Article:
CC BY-NC-ND 4.0 · AJP Rep 2018; 08(03): e158-e160
DOI: 10.1055/s-0038-1667190
Case Report
Thieme Medical Publishers 333 Seventh Avenue, New York, NY 10001, USA.

Delayed Birth-Related Femur Fracture after Cesarean Section: A Case Report

Yuji Kanai
1  Department of Premature and Newborn, Iwaki Kyouritsu Hospital, Iwaki, Japan
2  Department of Pediatrics, Fukushima Medical University School of Medicine, Fukushima Medical University, Fukushima, Japan
,
Yoshinobu Honda
1  Department of Premature and Newborn, Iwaki Kyouritsu Hospital, Iwaki, Japan
,
Tsuyoshi Honda
3  Department of Obstetrics and Gynecology, Iwaki Kyouritsu Hospital, Iwaki, Japan
,
Minoru Sanpei
3  Department of Obstetrics and Gynecology, Iwaki Kyouritsu Hospital, Iwaki, Japan
› Author Affiliations
Funding None.
Further Information

Publication History

08 March 2018

14 June 2018

Publication Date:
07 August 2018 (online)

Abstract

Background Birth-related femur fractures are rare. They have been reported following difficult delivery and are commonly diagnosed immediately after birth or on the following day. However, some birth-related femur fractures are diagnosed several days after birth. Mechanisms underlying the development of delayed femur fracture are incompletely understood.

Case We report the case of a girl diagnosed with a left spiral femur fracture with associated edema and hypoesthesia on postpartum day 9. A nondisplacement femur fracture was identified on plain radiography at birth after cesarean section; however, it was undiagnosed due to the lack of symptoms. She was treated with plaster cast fixation; the physical examination at age 1 was normal. Herein, the diagnosis of birth-related femur fracture according to plain radiography findings suggests that the symptoms related to birth trauma develop several days after birth.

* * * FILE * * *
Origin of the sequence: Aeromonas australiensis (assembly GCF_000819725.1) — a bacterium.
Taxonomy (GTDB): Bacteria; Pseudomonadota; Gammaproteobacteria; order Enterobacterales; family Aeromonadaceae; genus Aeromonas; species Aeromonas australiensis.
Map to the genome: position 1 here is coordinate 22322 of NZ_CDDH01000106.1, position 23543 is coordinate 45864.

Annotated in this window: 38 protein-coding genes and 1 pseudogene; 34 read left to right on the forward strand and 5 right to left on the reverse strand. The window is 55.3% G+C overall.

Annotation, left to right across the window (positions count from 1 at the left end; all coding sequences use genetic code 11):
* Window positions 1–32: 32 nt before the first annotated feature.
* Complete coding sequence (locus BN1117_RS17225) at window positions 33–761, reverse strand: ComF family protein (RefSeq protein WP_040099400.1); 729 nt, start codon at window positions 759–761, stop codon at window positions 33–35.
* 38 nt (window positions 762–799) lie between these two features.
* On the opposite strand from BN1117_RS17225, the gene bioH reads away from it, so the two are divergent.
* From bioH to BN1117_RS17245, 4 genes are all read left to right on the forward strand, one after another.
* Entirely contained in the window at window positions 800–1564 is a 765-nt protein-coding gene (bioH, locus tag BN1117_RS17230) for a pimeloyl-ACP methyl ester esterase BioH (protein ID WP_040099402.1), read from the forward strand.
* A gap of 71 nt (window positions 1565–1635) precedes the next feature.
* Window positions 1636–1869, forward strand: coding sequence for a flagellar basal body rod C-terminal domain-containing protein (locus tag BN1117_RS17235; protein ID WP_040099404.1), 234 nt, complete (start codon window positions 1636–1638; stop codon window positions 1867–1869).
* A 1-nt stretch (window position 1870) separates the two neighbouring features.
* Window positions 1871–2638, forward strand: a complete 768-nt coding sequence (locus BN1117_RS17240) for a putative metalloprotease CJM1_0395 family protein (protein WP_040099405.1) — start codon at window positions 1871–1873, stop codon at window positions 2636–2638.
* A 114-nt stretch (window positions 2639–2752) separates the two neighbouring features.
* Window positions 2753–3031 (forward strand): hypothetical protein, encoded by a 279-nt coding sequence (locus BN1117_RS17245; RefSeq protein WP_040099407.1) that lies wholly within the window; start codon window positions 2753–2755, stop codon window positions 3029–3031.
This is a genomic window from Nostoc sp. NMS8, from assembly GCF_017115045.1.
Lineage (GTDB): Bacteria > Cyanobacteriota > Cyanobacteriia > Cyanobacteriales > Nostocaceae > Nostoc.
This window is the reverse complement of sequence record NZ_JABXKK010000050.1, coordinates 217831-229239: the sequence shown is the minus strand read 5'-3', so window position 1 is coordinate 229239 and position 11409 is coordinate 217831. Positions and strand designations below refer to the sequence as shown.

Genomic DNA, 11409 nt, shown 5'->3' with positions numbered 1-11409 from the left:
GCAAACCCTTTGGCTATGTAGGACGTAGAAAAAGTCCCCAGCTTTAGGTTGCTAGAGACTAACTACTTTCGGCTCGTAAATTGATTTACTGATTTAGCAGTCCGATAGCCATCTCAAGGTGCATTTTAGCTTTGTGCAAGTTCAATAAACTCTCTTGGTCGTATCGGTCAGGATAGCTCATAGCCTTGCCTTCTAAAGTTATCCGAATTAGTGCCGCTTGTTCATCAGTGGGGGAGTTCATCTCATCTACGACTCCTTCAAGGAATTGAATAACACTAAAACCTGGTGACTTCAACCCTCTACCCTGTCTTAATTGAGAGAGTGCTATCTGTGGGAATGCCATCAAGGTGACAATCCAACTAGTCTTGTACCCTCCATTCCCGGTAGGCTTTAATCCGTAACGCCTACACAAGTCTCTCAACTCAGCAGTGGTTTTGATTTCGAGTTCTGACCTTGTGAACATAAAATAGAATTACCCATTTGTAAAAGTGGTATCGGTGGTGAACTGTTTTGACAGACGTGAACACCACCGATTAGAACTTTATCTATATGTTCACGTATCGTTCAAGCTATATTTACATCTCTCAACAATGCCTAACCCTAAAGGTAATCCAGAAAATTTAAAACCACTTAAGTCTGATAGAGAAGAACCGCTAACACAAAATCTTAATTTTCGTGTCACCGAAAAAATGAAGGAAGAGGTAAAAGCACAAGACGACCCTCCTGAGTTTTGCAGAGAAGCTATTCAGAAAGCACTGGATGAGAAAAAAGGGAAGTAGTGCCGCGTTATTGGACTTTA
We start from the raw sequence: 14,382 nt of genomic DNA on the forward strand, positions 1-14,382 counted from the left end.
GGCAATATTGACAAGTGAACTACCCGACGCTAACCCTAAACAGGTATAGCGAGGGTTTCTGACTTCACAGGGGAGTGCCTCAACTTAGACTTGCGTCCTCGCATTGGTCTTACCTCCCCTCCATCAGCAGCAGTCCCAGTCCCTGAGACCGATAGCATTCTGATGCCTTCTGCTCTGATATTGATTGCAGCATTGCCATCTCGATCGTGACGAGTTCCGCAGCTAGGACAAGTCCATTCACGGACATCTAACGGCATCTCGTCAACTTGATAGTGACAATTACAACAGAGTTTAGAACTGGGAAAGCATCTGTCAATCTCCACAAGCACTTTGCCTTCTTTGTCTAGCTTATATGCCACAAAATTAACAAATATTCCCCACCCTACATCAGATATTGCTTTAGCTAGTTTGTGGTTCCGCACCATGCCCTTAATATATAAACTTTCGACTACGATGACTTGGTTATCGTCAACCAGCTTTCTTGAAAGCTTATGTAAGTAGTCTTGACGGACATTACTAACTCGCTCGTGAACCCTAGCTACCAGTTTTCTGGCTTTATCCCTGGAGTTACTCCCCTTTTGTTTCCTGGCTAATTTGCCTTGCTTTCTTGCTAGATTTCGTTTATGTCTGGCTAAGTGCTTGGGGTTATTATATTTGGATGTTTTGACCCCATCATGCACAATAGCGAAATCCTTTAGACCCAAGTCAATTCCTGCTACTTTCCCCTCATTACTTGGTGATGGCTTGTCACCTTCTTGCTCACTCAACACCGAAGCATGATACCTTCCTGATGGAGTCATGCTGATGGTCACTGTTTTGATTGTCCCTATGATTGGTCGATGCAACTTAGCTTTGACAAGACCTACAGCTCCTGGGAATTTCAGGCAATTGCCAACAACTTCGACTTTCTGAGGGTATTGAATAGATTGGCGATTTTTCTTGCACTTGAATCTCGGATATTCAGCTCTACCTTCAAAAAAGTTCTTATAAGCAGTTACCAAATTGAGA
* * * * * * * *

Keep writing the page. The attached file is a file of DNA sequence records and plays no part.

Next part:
Conclusion Birth-related fracture should be considered in all neonatal femur fracture cases and in patients with no symptoms at birth. Neonates delivered in the breech presentation by cesarean section should be carefully monitored after birth. The findings of the present case further our understanding of the pathogenic mechanisms underlying delayed diagnosis of birth-related femur fracture.

Authors' Contributions

Y.K. managed the patient and was responsible for the concept, design, and writing of the final version of the manuscript. Y.H. managed the patient and made substantial contributions in drafting and revising the manuscript. T.H. and M.S. participated in the management of the patient and revised the manuscript. All authors have read and approved the final manuscript.